The European Commission on Tuesday cleared the takeover of Irish airline Aer Lingus by International Airlines Group after securing measures to address competition concerns.
The commission said the deal was cleared after IAG agreed to give up some of its slots at London’s Gatwick airport to allow rival airlines to operate the busy routes between London and Ireland.
“By obtaining significant concessions from the airlines the commission has ensured that air passengers will continue to have a choice of airlines at competitive prices after IAG’s takeover of Aer Lingus,” said Margrethe Vestager, European Commissioner in charge of competition policy.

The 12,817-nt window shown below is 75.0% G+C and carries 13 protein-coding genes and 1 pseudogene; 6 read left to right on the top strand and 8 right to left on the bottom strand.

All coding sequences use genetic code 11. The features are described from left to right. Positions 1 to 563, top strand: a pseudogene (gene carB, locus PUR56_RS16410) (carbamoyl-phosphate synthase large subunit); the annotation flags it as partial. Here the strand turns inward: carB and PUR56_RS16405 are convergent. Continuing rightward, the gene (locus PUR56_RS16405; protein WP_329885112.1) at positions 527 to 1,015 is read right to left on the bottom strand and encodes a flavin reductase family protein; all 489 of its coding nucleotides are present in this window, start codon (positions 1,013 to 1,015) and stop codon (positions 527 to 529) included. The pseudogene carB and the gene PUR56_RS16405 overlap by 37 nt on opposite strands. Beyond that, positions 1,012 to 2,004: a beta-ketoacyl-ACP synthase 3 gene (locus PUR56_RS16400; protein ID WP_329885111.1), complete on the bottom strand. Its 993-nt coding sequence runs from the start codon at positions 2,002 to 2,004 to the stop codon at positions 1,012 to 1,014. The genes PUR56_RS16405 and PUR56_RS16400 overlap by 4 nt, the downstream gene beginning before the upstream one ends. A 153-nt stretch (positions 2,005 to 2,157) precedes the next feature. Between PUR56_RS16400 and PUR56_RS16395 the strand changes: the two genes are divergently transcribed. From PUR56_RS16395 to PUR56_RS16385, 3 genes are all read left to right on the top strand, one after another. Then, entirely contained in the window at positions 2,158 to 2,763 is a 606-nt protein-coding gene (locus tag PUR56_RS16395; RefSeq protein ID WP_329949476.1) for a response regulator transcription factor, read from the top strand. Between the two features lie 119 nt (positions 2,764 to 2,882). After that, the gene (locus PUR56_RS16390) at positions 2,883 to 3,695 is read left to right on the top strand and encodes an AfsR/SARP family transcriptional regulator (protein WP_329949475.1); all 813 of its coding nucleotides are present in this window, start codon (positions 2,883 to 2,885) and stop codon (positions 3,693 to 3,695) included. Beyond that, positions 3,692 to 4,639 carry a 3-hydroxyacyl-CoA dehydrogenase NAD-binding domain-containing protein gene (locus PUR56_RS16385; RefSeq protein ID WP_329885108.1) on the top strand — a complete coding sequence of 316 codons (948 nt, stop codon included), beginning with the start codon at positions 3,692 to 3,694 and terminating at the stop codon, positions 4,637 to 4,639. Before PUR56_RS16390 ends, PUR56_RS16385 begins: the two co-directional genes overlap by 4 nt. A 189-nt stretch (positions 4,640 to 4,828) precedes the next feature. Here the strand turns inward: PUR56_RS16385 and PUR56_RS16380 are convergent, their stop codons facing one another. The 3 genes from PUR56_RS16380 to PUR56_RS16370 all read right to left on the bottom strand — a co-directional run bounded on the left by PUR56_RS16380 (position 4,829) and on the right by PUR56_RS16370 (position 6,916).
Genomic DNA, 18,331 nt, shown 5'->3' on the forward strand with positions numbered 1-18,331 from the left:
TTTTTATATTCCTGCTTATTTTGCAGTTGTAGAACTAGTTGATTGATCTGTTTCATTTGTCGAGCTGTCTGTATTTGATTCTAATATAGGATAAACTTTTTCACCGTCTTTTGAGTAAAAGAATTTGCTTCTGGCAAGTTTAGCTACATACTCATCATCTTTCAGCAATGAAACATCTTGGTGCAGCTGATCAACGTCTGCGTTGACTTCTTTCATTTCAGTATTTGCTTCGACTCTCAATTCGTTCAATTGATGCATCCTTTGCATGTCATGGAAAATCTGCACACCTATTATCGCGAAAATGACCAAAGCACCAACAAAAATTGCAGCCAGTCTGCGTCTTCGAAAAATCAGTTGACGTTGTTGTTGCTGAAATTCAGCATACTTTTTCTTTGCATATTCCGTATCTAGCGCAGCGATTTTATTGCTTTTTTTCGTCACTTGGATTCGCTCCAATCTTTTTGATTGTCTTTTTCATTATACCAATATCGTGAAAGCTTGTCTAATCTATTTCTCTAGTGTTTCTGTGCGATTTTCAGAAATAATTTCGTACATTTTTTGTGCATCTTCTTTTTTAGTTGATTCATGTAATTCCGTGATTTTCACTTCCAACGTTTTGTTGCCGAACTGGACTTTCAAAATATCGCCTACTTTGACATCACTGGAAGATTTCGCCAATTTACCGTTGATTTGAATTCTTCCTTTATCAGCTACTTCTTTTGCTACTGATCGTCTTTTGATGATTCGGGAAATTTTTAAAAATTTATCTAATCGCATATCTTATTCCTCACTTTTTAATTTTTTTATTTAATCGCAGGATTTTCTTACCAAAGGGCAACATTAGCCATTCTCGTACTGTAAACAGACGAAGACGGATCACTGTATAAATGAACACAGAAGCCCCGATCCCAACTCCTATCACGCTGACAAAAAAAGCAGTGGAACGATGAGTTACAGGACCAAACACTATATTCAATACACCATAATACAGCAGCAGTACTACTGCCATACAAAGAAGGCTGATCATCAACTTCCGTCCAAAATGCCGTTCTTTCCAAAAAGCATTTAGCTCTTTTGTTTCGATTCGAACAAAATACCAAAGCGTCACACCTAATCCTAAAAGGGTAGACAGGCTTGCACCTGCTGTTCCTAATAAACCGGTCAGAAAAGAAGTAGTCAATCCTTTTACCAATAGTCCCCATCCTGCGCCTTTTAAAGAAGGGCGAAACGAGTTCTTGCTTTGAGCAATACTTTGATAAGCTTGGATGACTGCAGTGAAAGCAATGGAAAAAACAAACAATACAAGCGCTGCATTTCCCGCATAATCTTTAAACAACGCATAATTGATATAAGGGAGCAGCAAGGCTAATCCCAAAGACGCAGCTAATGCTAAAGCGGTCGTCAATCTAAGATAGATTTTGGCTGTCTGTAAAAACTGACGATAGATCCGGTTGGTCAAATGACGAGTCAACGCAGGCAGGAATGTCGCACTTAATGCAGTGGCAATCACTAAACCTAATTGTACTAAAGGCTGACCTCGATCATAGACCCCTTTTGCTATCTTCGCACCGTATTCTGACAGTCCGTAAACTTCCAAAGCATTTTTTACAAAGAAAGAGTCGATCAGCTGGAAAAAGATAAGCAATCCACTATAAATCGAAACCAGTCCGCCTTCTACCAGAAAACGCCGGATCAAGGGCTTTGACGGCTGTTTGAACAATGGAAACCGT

IAG, which also owns British Airways and Spain’s Iberia, agreed to release five daily slot pairs at Gatwick.
The carrier would also make agreements with rival airlines operating long haul flights out of airports including London, Manchester and Amsterdam so that Aer Lingus can continue to provide those airlines with connecting passengers.
IAG unveiled its 1.3 billion-euro ($1.45 billion) takeover bid for Aer Lingus in January.
The European Commission’s approval came after Irish budget carrier Ryanair agreed on Friday to sell its nearly 30 percent stake in Aer Lingus to IAG.
That cleared a major hurdle in the deal — IAG had made its takeover bid conditional on acceptance by Ryanair. It also formally ended Ryanair’s own nine-year effort to seize its Dublin-based competitor.